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Drone Remote ID in 2024: What You Need To Know

Kristaps Brass
Product Owner @ SPH Engineering
SPH Engineering
February 16, 2024

Drone technology has had a tremendous impact on how business around the world is done. From reshaping the construction industry to doing powerline inspections with LiDAR, forest surveys, solar farm inspections, and more. This progress has made work easier, faster, cheaper, and better in many ways. With the good things drones bring, drones need to be used responsibly. This is where Remote ID comes into play. The main purpose of it is to increase the safety and accountability of drone operations. It also allows anyone with a mobile phone to use an app to check what drones are flying in the area. Authorities can access more information, such as the drone pilot's name, etc.

What is Remote identification for drones, and how does it work?


Think of Remote ID as a digital license plate for drones that shares its identity and where it is in real-time. This helps make flying drones safer when sharing the sky and ensures drone users follow the rules.

3 ways drone pilots can meet remote id rule
Image source: FAA

Remote ID is either already built into the drone or is added to the drone by a separate Remote ID module. Either way, when equipped with Remote ID, the drone is expected to broadcast the following information:

  • Drone ID (Remote ID compliant serial number)
  • Drone location and altitude
  • Velocity
  • Control station (operator) location and elevation
  • Time mark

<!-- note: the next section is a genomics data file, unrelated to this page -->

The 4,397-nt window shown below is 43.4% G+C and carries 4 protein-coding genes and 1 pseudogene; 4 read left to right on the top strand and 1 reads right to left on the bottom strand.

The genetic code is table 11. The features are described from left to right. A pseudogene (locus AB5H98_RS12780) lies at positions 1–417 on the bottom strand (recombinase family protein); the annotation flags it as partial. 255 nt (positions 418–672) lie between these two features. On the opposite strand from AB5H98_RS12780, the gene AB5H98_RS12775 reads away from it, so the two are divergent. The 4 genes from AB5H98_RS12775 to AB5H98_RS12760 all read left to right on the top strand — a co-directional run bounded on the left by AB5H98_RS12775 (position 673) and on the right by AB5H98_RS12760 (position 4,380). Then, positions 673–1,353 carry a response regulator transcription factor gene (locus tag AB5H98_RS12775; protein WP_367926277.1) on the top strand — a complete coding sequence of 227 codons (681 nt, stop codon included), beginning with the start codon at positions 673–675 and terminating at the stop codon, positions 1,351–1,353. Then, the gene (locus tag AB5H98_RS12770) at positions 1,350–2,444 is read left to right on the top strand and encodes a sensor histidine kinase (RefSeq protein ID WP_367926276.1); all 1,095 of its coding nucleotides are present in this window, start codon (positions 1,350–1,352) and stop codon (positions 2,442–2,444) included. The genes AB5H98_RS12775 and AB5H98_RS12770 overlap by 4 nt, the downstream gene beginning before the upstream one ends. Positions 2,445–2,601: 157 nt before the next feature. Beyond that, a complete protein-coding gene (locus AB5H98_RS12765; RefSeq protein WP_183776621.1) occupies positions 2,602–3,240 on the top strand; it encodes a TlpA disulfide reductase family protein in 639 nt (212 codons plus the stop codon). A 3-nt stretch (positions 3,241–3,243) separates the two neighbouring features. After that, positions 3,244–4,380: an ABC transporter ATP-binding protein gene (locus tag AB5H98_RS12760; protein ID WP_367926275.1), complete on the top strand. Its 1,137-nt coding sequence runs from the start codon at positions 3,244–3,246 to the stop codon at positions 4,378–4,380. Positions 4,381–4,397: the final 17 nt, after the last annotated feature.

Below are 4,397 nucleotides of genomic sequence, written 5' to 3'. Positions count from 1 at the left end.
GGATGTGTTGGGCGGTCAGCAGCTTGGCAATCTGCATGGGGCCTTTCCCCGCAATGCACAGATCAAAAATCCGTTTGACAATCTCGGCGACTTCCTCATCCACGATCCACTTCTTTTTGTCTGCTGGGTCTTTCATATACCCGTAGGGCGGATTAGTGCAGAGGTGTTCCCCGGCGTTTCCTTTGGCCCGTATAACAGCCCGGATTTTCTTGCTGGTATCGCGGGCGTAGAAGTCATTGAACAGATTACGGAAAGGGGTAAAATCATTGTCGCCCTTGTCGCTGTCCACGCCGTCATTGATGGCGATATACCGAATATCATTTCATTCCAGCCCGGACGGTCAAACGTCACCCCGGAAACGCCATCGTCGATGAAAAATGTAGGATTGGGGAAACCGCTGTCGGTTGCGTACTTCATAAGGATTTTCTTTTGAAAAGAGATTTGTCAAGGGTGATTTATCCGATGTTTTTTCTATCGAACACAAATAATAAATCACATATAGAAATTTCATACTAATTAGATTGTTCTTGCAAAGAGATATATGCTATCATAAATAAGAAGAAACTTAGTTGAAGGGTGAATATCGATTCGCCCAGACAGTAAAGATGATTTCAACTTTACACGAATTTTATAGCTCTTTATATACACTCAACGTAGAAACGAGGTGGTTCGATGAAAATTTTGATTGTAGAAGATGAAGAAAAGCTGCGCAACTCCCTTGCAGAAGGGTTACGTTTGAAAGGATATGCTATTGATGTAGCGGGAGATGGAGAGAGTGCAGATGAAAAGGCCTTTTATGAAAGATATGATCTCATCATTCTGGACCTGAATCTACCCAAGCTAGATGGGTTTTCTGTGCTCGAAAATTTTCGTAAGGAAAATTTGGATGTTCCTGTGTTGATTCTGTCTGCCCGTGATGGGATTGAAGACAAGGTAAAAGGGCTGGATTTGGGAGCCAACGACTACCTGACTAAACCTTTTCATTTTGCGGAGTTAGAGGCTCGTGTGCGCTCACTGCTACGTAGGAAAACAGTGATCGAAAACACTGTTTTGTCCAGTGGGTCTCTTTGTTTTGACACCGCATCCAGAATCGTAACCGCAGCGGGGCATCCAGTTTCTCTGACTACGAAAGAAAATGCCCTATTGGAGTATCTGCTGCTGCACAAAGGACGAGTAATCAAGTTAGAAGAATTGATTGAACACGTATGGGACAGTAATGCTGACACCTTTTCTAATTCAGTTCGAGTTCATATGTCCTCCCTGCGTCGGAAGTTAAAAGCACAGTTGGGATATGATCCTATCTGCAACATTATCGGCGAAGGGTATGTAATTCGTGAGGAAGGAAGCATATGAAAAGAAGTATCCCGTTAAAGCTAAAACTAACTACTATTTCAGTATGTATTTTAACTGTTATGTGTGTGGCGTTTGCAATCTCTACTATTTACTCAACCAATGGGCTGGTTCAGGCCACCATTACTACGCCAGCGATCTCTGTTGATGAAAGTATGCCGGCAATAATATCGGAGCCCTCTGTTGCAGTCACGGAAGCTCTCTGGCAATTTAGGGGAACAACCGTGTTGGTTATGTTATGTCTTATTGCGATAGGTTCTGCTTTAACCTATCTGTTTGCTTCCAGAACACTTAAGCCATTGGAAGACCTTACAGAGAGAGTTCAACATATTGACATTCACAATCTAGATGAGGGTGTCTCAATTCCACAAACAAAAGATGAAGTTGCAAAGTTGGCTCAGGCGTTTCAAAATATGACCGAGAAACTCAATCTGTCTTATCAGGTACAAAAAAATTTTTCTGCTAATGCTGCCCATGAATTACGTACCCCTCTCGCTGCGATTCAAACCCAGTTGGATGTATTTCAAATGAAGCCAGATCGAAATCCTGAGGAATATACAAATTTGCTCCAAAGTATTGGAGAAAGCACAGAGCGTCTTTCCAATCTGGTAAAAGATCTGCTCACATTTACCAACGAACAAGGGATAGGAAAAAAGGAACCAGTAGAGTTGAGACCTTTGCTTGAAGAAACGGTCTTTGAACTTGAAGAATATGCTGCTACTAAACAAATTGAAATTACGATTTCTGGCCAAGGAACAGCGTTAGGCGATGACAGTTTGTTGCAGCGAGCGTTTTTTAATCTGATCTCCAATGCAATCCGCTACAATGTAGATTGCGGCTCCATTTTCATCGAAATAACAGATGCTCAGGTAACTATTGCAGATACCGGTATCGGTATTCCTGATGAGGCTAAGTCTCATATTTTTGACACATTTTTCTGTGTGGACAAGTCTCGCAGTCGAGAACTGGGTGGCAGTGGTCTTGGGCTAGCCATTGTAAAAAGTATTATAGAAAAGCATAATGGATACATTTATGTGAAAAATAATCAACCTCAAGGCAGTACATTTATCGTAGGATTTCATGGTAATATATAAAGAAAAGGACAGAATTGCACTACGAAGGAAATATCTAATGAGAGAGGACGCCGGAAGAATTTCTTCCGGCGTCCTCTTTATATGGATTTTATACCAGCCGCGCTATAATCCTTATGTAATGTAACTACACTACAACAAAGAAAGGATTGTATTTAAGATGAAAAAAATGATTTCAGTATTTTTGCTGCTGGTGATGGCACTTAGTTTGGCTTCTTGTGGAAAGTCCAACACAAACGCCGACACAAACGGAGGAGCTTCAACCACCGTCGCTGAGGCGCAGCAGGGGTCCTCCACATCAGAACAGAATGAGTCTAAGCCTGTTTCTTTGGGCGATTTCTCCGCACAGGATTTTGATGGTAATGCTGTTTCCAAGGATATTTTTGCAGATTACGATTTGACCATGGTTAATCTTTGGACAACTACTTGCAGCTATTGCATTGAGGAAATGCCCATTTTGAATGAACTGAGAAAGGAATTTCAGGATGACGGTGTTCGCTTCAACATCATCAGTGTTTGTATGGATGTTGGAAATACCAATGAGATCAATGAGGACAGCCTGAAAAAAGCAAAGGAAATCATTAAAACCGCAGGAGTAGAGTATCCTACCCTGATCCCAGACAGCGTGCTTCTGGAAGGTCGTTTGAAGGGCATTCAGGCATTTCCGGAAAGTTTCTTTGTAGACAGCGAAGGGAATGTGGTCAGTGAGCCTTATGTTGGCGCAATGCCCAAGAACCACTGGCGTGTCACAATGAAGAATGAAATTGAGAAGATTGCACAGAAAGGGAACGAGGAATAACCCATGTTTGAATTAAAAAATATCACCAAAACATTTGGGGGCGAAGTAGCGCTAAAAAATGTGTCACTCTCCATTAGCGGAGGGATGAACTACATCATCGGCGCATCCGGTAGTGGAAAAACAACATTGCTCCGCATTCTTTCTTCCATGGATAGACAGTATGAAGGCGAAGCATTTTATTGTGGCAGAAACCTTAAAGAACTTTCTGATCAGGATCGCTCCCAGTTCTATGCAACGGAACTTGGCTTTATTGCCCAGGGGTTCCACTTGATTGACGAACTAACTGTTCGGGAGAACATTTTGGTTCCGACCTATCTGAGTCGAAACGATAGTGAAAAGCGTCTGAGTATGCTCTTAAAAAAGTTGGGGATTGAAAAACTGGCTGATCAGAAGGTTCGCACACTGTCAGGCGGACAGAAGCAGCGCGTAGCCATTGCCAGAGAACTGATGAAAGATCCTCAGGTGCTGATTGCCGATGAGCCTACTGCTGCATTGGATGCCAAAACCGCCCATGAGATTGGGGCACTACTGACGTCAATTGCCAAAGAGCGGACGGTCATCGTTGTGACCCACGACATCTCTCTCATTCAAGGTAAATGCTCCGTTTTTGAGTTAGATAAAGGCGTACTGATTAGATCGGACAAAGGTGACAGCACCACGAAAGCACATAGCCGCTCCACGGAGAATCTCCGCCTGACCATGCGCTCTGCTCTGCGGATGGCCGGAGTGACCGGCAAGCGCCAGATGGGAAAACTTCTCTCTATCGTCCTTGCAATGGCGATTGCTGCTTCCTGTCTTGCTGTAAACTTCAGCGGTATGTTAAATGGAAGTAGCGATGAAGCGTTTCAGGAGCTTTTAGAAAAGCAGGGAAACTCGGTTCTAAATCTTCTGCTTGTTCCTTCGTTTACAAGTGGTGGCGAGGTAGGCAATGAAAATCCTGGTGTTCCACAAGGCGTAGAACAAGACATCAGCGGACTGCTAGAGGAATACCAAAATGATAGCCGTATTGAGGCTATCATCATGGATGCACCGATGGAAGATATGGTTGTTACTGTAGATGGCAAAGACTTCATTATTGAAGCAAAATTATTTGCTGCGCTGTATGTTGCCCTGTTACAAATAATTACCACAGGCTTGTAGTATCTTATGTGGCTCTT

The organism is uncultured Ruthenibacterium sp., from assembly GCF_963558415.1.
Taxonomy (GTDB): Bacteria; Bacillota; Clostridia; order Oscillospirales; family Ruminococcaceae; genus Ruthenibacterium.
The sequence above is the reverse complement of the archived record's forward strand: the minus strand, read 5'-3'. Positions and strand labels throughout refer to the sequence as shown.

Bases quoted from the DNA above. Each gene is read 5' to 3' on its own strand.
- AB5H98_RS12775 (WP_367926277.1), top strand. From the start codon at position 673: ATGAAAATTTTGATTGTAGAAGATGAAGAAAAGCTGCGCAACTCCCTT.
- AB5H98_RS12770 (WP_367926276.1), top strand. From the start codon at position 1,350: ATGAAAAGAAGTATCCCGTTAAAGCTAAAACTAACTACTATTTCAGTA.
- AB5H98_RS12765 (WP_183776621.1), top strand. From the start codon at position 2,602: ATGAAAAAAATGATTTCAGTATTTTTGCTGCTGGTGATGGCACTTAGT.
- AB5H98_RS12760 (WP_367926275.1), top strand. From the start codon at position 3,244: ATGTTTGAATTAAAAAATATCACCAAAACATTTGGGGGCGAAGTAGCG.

• Emergency  status
Remote ID as a digital license plate

Which drones are required to comply with Remote ID regulations?

For drone users, all drones weighing 250 grams or more (above 0.55 pounds) need to be registered and comply with Remote ID requirements. Drones weighing less do not need to be registered or comply with Remote ID as long as they are used for recreational purposes.

However - if any of these smaller drones are used for commercial purposes, they must also be registered and comply with Remote ID.

All drones over 250 grams must comply with Remote ID regulations

From what date is Remote ID required?


In the U.S., drone pilots were expected to comply with FAA policy on Remote ID starting September 16, 2023. However, it is to be enforced starting from March 16, 2024. This means that from March 16, 2024, drones operating within United States airspace need to be Remote ID compliant.
(source: https://www.faa.gov/uas/getting_started/remote_id)


In the EU, starting from January 1, 2024, all drones operated in specific categories need to be equipped with Remote ID.
(source: https://www.easa.europa.eu/en/domains/civil-drones-rpas/specific-category-civil-drones)

Remote ID for drones is mandatory in the U.S. from March 16, 2024, and in the EU from January 1, 2024.

How do I know if my drone is RID-compliant?

Depending on your drone, it might already come with a Remote ID. DJI drones produced starting from September 2022 meet the requirements of Remote ID. To be sure, you can check the label on the drone and look for the RID compliance identifier. For example, here is how it looks on DJI M300 (circled in red):


  • If your drone comes with Remote-ID marking, you may just need to update its firmware to make it Remote-ID compatible.
  • If your drone does not come with Remote-ID marking, you will need to equip it with a Remote-ID compatible module. A list of compatible modules can be found on the FAA site.

Conclusion

While the enforcement of Remote ID will still take some time, Remote ID will be an important change in drone operations in 2024. The overall benefit it brings is higher security and transparency of drone operations, allowing society members and authorities to keep track of drones flying in the airspace near them and to make drone operations more transparent.

In the next article, we will cover more details on the upcoming changes in UgCS related to Remote ID.

About

Written by Kristaps Brass

Kristaps Brass is an Engineer and Product Owner of UgCS at SPH Engineering. During the last decade at SPH Engineering, as an experienced drone pilot, Kristaps has collected countless flight hours. He has done customer training around the world and participated in an expedition to Greenland in 2019. Kristaps is leading the team behind UgCS flight planning software, helping drone pilots transform their operations around the globe.